On Seeing a Photograph, of a Handful of Ukrainian Soldiers, in a Tree, Drinking a Toast

Here’s to drinking, and to being drunk;
before our ancestors had letters,
they were drunk—
I don’t doubt drunkenness the better.

As heat of vodka loftens ear and speech,
echoes of half-remembered verses
lift the speech,
til mind into pure mind disperses—

But wherefore subtle mindedness, at war?
Better in crude mind’s superstition
die at war,
than be by ceaseless thinking bitten.

To drunken forebears, yes, but I go on;
but drink—and we will drink another—
I go on:
and pour a full one for me, brothers,

For here’s to brotherhood, and health, and sun;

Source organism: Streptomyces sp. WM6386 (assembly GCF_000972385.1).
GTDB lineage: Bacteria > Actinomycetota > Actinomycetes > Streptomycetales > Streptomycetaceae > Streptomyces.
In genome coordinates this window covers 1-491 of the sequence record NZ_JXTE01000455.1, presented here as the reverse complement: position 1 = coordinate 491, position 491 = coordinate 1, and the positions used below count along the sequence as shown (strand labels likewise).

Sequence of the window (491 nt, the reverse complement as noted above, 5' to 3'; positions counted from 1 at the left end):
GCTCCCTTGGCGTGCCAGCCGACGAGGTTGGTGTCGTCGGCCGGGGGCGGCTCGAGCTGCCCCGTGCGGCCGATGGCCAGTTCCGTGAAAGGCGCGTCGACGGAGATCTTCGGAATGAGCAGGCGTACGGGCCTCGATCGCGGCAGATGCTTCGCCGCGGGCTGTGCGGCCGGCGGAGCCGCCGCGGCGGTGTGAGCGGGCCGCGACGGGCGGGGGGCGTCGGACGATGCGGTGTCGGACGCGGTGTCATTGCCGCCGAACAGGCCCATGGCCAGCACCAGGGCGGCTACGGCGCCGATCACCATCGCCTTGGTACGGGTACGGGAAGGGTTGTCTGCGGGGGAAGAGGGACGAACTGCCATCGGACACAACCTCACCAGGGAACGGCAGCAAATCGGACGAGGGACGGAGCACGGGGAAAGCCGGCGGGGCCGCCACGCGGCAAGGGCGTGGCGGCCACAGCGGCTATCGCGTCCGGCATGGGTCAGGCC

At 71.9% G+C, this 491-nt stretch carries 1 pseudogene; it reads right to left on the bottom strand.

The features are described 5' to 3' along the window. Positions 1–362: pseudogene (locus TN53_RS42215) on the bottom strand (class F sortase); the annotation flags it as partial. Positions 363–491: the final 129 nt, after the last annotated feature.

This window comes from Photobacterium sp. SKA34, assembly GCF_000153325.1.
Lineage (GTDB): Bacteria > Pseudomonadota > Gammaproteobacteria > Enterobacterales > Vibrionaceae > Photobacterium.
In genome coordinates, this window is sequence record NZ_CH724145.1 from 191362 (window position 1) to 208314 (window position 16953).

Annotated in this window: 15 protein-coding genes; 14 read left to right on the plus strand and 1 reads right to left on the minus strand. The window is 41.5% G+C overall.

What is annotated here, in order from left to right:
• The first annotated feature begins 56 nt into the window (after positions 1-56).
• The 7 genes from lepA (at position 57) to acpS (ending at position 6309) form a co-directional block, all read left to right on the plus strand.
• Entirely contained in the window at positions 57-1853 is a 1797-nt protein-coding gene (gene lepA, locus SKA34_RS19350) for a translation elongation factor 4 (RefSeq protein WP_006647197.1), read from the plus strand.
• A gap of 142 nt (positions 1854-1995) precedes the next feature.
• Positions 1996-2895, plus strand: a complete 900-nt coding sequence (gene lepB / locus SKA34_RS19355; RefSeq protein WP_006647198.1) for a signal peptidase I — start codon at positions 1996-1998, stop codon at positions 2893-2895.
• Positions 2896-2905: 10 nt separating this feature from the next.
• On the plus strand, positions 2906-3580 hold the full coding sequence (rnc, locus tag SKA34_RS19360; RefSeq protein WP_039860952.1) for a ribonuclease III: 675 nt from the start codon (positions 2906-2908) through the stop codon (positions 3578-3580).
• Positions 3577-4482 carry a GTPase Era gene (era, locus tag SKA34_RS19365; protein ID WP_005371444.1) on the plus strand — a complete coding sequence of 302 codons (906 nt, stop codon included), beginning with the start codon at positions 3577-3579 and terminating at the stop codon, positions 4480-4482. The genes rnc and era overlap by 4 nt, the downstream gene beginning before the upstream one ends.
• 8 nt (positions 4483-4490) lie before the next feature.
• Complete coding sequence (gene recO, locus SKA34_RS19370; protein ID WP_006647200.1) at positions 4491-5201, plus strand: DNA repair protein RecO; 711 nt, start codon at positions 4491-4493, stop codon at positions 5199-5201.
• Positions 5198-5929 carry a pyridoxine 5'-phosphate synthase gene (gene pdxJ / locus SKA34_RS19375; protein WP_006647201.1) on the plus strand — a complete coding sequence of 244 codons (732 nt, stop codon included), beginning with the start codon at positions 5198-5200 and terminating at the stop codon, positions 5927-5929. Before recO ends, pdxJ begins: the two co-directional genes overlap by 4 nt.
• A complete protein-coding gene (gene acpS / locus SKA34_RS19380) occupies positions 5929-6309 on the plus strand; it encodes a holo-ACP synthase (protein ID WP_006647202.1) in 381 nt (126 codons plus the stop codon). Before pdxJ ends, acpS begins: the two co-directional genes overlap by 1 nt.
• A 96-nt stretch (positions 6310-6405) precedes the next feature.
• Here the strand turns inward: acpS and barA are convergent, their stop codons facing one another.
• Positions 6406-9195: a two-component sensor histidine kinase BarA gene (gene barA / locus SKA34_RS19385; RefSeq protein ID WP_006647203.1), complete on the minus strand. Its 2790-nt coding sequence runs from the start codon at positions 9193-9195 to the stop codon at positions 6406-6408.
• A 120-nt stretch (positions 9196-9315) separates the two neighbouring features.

to sitting in the drunken trees,
the hot sun,
and all our boys! and all these yellow leaves!

That we had life at all is grand enough!
or slept in wind and rain, or suffered—
good enough—
may we come to passes ever tougher—

And drink one more, to Death, illiterate:
to perishing from earth, and never,
never, never writing it:
and no man made, by me, more clever.

Vlada Shevchenko is a second-generation Ukrainian immigrant raised in Hamtramck. She has written and spoken predominantly in the Russian language, the mother tongue of her parents, but current events have resulted in some crisis of identity around that. Sometimes it seems like the most moral choice is to relinquish language altogether.